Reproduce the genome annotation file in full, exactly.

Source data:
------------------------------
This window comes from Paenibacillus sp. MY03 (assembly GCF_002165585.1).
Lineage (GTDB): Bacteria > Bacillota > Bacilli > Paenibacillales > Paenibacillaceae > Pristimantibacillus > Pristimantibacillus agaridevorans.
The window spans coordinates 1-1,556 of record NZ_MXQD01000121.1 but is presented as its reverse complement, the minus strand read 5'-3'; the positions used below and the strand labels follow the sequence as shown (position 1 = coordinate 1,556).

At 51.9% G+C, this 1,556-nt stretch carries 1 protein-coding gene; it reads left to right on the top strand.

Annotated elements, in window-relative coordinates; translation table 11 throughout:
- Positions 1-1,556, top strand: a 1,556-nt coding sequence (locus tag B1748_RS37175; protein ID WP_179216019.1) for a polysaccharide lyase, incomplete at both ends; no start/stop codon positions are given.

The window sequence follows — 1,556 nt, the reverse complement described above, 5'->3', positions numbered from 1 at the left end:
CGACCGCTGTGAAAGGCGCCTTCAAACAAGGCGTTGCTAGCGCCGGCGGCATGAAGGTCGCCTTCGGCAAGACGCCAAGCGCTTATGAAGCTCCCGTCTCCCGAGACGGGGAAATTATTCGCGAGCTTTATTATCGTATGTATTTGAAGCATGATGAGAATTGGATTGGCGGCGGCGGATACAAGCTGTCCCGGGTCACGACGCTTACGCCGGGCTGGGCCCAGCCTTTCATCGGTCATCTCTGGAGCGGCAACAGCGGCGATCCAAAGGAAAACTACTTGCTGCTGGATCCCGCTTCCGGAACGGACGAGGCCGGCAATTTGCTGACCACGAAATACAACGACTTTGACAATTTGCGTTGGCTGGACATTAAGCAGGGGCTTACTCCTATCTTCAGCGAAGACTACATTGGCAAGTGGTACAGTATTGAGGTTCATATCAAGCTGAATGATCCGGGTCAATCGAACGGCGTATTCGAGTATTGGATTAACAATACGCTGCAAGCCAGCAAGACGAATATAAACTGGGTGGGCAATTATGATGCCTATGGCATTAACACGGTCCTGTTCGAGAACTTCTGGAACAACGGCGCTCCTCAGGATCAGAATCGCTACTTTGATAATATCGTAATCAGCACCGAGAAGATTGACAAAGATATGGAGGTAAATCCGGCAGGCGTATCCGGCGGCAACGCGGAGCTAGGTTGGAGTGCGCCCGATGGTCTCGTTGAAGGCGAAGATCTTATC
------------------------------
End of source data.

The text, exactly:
This window comes from Paenibacillus sp. MY03 (assembly GCF_002165585.1).
Lineage (GTDB): Bacteria > Bacillota > Bacilli > Paenibacillales > Paenibacillaceae > Pristimantibacillus > Pristimantibacillus agaridevorans.
The window spans coordinates 1-1,556 of record NZ_MXQD01000121.1 but is presented as its reverse complement, the minus strand read 5'-3'; the positions used below and the strand labels follow the sequence as shown (position 1 = coordinate 1,556).

At 51.9% G+C, this 1,556-nt stretch carries 1 protein-coding gene; it reads left to right on the top strand.

Annotated elements, in window-relative coordinates; translation table 11 throughout:
- Positions 1-1,556, top strand: a 1,556-nt coding sequence (locus tag B1748_RS37175; protein ID WP_179216019.1) for a polysaccharide lyase, incomplete at both ends; no start/stop codon positions are given.

The window sequence follows — 1,556 nt, the reverse complement described above, 5'->3', positions numbered from 1 at the left end:
CGACCGCTGTGAAAGGCGCCTTCAAACAAGGCGTTGCTAGCGCCGGCGGCATGAAGGTCGCCTTCGGCAAGACGCCAAGCGCTTATGAAGCTCCCGTCTCCCGAGACGGGGAAATTATTCGCGAGCTTTATTATCGTATGTATTTGAAGCATGATGAGAATTGGATTGGCGGCGGCGGATACAAGCTGTCCCGGGTCACGACGCTTACGCCGGGCTGGGCCCAGCCTTTCATCGGTCATCTCTGGAGCGGCAACAGCGGCGATCCAAAGGAAAACTACTTGCTGCTGGATCCCGCTTCCGGAACGGACGAGGCCGGCAATTTGCTGACCACGAAATACAACGACTTTGACAATTTGCGTTGGCTGGACATTAAGCAGGGGCTTACTCCTATCTTCAGCGAAGACTACATTGGCAAGTGGTACAGTATTGAGGTTCATATCAAGCTGAATGATCCGGGTCAATCGAACGGCGTATTCGAGTATTGGATTAACAATACGCTGCAAGCCAGCAAGACGAATATAAACTGGGTGGGCAATTATGATGCCTATGGCATTAACACGGTCCTGTTCGAGAACTTCTGGAACAACGGCGCTCCTCAGGATCAGAATCGCTACTTTGATAATATCGTAATCAGCACCGAGAAGATTGACAAAGATATGGAGGTAAATCCGGCAGGCGTATCCGGCGGCAACGCGGAGCTAGGTTGGAGTGCGCCCGATGGTCTCGTTGAAGGCGAAGATCTTATC